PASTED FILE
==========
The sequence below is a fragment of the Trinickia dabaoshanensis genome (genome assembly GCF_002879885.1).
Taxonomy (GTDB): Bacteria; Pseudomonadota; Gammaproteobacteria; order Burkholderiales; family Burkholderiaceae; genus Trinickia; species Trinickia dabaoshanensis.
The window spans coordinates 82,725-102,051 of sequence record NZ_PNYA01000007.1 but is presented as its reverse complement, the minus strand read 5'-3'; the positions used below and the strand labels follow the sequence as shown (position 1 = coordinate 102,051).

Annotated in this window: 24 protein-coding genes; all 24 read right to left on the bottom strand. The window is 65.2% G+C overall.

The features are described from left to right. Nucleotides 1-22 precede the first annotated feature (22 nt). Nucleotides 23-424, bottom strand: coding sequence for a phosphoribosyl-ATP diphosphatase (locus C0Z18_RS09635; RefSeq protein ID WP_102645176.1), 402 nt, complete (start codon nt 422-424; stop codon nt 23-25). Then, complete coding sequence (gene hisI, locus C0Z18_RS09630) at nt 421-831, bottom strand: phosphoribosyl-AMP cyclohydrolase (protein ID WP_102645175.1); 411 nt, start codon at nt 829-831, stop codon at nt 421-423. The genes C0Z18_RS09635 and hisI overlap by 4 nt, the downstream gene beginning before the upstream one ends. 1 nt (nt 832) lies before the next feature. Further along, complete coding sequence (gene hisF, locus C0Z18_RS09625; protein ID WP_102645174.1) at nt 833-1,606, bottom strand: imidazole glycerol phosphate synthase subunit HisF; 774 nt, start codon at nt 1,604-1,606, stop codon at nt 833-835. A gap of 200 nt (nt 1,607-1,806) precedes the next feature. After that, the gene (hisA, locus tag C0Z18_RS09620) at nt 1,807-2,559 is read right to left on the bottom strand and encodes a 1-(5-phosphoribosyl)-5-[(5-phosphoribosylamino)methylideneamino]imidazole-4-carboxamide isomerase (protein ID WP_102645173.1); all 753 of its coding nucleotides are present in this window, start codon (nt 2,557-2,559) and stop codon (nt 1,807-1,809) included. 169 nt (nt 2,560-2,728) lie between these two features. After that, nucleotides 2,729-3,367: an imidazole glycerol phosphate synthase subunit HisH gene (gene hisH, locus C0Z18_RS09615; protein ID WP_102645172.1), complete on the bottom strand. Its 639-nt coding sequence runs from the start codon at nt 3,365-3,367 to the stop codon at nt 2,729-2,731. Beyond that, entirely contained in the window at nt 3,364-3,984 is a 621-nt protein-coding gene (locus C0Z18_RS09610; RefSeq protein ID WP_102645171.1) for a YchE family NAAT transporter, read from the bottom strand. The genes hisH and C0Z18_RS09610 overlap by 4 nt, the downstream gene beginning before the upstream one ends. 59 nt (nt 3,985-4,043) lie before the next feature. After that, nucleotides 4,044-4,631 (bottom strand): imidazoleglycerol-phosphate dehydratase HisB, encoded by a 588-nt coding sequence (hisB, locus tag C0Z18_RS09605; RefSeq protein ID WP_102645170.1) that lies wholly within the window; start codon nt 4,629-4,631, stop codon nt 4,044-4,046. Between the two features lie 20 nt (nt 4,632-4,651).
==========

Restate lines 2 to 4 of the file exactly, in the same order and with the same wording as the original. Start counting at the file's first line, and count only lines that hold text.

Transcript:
Taxonomy (GTDB): Bacteria; Pseudomonadota; Gammaproteobacteria; order Burkholderiales; family Burkholderiaceae; genus Trinickia; species Trinickia dabaoshanensis.
The window spans coordinates 82,725-102,051 of sequence record NZ_PNYA01000007.1 but is presented as its reverse complement, the minus strand read 5'-3'; the positions used below and the strand labels follow the sequence as shown (position 1 = coordinate 102,051).

Annotated in this window: 24 protein-coding genes; all 24 read right to left on the bottom strand. The window is 65.2% G+C overall.